Parenting siblings of kids with disabilities! Part 1

 In Jack's Dad

It all began as an innocent discussion around the kitchen table.  There we were, my oldest son who is 8 years old and me.  It seemed apparent that the timing was right. This had been a topic that I had wanted to bring up in detail for some time.

I opened up with, “BJ, what’s it like to have a brother with Down syndrome?”

Now, I know that BJ loves his brother…they are mostly inseparable. Here they are over Christmas break at the Denver Aquarium.BJ Jack Denver Aquarium

His answer was amazingly mature, “It’s pretty much normal except that Jack takes longer to learn and understand some things.”

I was stunned. Here I was, delving into a discussion that I anticipated would become emotional and heavy.  As I continued to honestly and gently probe different aspects about being a sibling to someone with a disability, there were a couple hurts that became apparent that I, as Dad, am responsible for leading to change.

We’ll come back to the story at the end.

In reality, parenting the siblings of our children with disabilities can be just as daunting and overwhelming as parenting a child with a disability.  There are many experiences that these kids will go through that I will never experience and most of their friends will never experience.

If you read authors on the subject regarding siblings of people with disabilities, there are multitude of additional emotional issues that siblings deal with that their friends do not experience. Let me add that, unless we (the parents) grew up in a home where there was someone with a disability, we also have not had this experience and therefore we can have trouble bridging the chasm to ensure that our empathy and leadership really connect.

The University of Michigan published an article that lists several issues that are common for these siblings to experience.  They include:

  • Worry – for their sibling with a disability.
  • Jealousy – of the attention their brother/sister receives.
  • Anger – that no one pays attention to them.
  • Resentment – that they have to explain, support and/or take care of their brother/sister.
  • Guilt – for the negative feelings that they may feel toward their sibling OR for not having the same problems.
  • Fear – Scared of what might happen to their sibling.
  • Pressure – to be or do what their sibling cannot.

There is so much to this topic and since I usually try to keep these blog posts to an easy read, I will spread this discussion out over the next couple weeks. So, stay tuned. I would love your feedback as we go through this journey together.

It is important to remember a principle that we often champion for our child with special needs. Every child is truly unique. It is for this reason that we need to stop and spend some time thinking about our other children who are typically developed.  The reason I suggest that we start at the thinking stage is because it will allow us to approach the situation with at least some mental preparation.  After that…PRAY. Pray for them.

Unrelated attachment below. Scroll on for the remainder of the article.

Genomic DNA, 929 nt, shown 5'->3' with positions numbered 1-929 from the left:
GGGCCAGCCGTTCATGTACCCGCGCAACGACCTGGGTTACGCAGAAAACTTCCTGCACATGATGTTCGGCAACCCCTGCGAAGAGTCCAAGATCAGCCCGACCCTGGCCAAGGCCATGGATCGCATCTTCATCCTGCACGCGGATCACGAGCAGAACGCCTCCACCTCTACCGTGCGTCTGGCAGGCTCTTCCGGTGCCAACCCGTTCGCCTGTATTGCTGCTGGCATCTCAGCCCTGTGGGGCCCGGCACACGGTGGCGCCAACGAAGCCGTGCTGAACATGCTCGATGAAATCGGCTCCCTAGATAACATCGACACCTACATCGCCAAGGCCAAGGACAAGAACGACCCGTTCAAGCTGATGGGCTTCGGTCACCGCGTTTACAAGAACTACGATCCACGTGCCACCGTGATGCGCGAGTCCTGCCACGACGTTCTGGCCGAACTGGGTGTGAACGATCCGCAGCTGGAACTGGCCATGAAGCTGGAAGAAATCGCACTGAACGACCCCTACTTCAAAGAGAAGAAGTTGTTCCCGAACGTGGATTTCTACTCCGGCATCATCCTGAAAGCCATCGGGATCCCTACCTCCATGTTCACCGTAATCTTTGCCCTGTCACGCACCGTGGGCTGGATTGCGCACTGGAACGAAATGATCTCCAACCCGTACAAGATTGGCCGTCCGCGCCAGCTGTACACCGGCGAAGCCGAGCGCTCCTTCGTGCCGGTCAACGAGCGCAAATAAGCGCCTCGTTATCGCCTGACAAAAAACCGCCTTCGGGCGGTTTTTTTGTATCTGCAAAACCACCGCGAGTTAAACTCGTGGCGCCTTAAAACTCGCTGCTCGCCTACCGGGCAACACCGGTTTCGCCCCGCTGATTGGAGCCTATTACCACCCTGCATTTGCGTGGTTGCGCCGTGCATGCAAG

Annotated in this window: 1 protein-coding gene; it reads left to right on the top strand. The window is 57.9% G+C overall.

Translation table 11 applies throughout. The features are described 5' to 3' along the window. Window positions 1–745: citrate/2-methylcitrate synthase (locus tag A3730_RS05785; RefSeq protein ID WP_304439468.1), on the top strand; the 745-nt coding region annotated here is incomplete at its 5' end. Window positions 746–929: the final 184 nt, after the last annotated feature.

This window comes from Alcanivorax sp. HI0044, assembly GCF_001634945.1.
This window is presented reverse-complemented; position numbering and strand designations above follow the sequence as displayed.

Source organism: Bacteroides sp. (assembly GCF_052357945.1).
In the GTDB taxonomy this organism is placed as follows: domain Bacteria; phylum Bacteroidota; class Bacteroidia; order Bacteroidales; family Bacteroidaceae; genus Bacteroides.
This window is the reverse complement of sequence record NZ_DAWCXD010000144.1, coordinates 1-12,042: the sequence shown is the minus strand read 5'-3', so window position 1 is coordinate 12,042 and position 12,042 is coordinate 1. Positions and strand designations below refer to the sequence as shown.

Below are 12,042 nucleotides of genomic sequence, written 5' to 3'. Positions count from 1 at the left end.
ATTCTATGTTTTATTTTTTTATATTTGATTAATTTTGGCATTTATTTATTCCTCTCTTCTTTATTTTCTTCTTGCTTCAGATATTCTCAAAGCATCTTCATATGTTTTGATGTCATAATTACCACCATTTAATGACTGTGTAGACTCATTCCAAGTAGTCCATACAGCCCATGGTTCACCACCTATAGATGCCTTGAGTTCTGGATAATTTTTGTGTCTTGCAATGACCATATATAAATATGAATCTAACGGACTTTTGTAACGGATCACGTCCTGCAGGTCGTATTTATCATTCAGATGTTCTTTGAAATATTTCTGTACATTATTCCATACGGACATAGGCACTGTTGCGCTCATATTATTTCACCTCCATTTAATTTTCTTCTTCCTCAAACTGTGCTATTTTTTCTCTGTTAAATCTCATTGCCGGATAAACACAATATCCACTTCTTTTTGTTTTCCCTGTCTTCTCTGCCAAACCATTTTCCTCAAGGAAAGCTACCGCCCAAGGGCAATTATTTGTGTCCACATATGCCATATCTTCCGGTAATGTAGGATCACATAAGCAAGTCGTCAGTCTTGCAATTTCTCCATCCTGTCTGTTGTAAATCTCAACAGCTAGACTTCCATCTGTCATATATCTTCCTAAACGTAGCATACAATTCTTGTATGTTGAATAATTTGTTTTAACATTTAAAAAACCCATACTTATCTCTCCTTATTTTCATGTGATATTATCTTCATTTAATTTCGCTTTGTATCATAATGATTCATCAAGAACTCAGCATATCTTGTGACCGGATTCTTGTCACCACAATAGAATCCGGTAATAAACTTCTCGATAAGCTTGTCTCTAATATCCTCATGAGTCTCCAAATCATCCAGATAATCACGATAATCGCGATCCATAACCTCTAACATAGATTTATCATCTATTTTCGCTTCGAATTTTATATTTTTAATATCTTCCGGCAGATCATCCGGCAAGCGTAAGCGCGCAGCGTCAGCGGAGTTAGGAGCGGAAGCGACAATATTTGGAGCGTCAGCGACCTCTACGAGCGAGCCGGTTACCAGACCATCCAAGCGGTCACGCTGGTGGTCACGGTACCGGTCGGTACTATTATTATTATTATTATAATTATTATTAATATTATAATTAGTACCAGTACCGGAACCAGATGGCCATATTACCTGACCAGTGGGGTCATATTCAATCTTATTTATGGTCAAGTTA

There is a verse in the Bible that says, “ If any of you lacks wisdom, let him ask God, who gives generously to all without reproach, and it will be given him.” (James 1:5 ESV)

God is interested in helping us be great parents…not just for our kids with special needs…but for all our kids.  I know this because there are other verses in the Bible that say…

  • “Fathers, do not provoke your children to anger, but bring them up in the discipline and instruction of the Lord.” (James 6:4 ESV)
  • “Fathers, do not provoke your children, lest they become discouraged.” (Colossians 3:21)

The goal…to have that solid, meaningful relationship with our typical developed child that transcends the circumstance of having a sibling with a disability.

My encouragement this week is to:

  1. THINK about your other child/children. Is there tension in the relationship between you and them? Do you see any of the above emotions bubbling to the surface in their life?
  2. PRAY specifically for that child.  Pray specifically for that child and that the right time would come to have a conversation.
  3. ASK the questions. “What’s it like to have a brother/sister with a disability?
  4. LISTEN. LISTEN. LISTEN.  You will not solve the emotional instability in that 15 minute conversation. But you WILL build the relationship which will pave the way to more openness and healing.

Back to my discussion with BJ, my 8 year old son. There are some glaring issues that I need to figure out how to rectify, which will take much prayer and discernment. However, I do know that my son appreciated me listening, learning and reinforcing his value in our home for who he is…period.

Be Encouraged,

Jack’s Dad.

 

(ref: http://www.med.umich.edu/yourchild/topics/specneed.htm)

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Showing 2 comments
  • Lori Esterly
    Reply

    Just a thought, knowing all your children’s personality types may help. Everyone feels loved and valued in different ways. Some people feel loved just by spending time around you. Others need direct interaction and still others value words of praise. Knowing what kind of encouragement most expresses your love to each child can give you direction in what activities etc may be most enjoyable.
    Of course, when you ask them what they would like to do together that would give you a hint too. Praise the Lord!

    • Jack's Dad
      Reply

      Lori, what great encouragement. Thanks for the feedback. You are right. Every child is unique and it is our responsibility to learn how to unique encourage each child. I love it when you comment.
      Thanks!

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